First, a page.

date,holiday,state
2019-01-01,New Year's Day
2019-01-18,Lee-Jackson Day,Virginia
2019-01-21,Martin Luther King, Jr. Day
2019-02-18,Washington's Birthday
2019-03-17,Evacuation Day,Massachusetts
2019-03-18,Evacuation Day (Observed),Massachusetts
2019-05-27,Memorial Day
2019-07-04,Independence Day
2019-09-02,Labor Day
.
.
.

Note that the entry in the ID (third) column must match the dataset's series identifier column. If you change the series ID for the dataset, you must re-upload the calendar file. See the full list of calendar criteria here.

Sampling in multiseries projects

Time series uses sampling to ensure a manageable, optimized modeling dataset. Multiseries projects, however, require a somewhat different approach to ensure that there is enough data for series evaluation. As a result, insights (Series Insights, Accuracy Over Time, and Forecast vs Actuals) in multiseries projects are not sampled, although sample data is used for modeling and model evaluation.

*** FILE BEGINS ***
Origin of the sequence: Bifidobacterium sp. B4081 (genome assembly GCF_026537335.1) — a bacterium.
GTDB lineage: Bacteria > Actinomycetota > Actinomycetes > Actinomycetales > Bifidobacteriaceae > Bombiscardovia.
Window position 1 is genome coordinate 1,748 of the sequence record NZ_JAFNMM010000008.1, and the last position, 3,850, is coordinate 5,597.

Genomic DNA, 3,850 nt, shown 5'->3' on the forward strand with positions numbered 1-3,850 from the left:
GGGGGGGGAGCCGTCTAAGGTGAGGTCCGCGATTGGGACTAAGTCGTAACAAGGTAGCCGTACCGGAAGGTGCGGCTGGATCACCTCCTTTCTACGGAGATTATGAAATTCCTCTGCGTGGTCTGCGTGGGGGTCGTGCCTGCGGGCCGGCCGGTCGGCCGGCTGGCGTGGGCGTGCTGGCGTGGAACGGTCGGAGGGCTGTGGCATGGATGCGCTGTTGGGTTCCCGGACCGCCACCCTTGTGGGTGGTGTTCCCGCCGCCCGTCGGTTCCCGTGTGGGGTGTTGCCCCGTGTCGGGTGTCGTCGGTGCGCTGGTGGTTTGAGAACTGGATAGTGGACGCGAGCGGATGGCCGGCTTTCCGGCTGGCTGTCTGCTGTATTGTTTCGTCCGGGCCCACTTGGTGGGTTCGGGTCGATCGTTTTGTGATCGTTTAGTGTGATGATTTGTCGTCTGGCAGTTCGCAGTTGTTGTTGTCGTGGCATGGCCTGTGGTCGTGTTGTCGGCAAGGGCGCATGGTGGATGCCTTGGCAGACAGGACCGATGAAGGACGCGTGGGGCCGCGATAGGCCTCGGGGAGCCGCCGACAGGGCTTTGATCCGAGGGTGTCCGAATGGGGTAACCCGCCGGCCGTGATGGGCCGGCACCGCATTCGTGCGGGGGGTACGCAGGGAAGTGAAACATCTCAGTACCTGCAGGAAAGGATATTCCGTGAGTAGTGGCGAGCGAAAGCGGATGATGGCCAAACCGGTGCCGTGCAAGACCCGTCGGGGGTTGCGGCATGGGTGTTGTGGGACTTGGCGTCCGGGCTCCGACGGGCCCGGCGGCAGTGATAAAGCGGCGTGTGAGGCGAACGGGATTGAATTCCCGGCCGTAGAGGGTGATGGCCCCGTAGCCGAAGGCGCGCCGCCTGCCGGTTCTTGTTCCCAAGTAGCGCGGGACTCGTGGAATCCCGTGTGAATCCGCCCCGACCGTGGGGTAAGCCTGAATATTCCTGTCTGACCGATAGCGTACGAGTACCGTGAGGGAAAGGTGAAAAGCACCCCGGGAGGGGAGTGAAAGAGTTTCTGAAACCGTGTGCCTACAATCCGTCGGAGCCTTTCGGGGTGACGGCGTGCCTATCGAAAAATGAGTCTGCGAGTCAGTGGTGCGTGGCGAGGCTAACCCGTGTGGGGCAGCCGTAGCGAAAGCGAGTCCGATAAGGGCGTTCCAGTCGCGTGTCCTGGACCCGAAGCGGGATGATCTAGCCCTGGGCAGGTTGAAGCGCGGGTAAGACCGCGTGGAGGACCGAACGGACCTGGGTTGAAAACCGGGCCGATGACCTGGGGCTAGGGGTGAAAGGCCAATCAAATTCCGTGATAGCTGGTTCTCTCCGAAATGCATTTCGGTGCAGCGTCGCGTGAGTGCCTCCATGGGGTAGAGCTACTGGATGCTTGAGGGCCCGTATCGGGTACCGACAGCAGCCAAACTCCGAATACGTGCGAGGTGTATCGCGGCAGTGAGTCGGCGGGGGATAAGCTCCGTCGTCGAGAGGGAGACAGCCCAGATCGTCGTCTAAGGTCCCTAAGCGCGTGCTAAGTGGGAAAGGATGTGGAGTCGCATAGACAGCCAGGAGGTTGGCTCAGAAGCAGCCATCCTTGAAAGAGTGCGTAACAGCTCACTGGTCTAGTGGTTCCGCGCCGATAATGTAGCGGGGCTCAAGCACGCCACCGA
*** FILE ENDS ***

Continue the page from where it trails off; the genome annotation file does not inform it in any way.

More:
Consider the following example, where:

  • the base dataset is ~4.2M rows
  • there are ~160 different series
  • the series covers very long date ranges

When run as an OTV project, 100% of rows are used in the modeling process. When run as a time series project, the dataset grows by roughly 62x to 260M rows. This is because each series is treated separately and all forecast distances (within the forecast window) must be included for the specified training window. That results in the following numbers (based on the the forecast distance):

Forecast distance Derived rows Rows used % of total
OTV (FD is N/A) 4,184,841 4,184,841 100%
1-5 13,030,580 3,498,680 26.85%
1-10 26,061,160 3,493,940 13.41%
1-100 260,611,600 3,010,900 1.16%

In the end, the amount of data used for the OTV and multiseries projects was similar (once sampling was applied). That is, multiseries started with about 70-80% as many total rows as OTV but the derivation process added many new columns, triggering size limits.

With multiseries, the effect is that in the end there can be very few samples of data from each series. That percentage of data is picked randomly from each series, giving the blueprint only a “glimpse” of each series to build models with. In contrast, OTV doesn't distinguish between series--the series ID column is just another feature for the model to learn from. OTV models, as a result, are able to learn from all of the data from each series.